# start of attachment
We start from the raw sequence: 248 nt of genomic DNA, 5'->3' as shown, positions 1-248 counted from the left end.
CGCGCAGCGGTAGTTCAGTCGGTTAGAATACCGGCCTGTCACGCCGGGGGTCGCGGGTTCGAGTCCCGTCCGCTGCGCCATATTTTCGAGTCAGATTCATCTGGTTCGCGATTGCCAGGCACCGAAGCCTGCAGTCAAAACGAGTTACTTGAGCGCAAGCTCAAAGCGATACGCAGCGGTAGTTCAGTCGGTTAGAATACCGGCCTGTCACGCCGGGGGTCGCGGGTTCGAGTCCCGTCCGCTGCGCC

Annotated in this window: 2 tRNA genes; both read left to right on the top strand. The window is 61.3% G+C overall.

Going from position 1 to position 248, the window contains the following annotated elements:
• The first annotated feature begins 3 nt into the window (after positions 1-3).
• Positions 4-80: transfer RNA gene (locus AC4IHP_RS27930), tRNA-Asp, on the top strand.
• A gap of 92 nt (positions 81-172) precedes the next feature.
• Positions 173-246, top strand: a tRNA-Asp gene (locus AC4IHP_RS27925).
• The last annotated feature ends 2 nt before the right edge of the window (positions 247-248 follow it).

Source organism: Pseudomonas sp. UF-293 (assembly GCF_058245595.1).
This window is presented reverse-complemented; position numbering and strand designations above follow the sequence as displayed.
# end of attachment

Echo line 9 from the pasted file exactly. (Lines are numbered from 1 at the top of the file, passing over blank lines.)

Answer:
• The last annotated feature ends 2 nt before the right edge of the window (positions 247-248 follow it).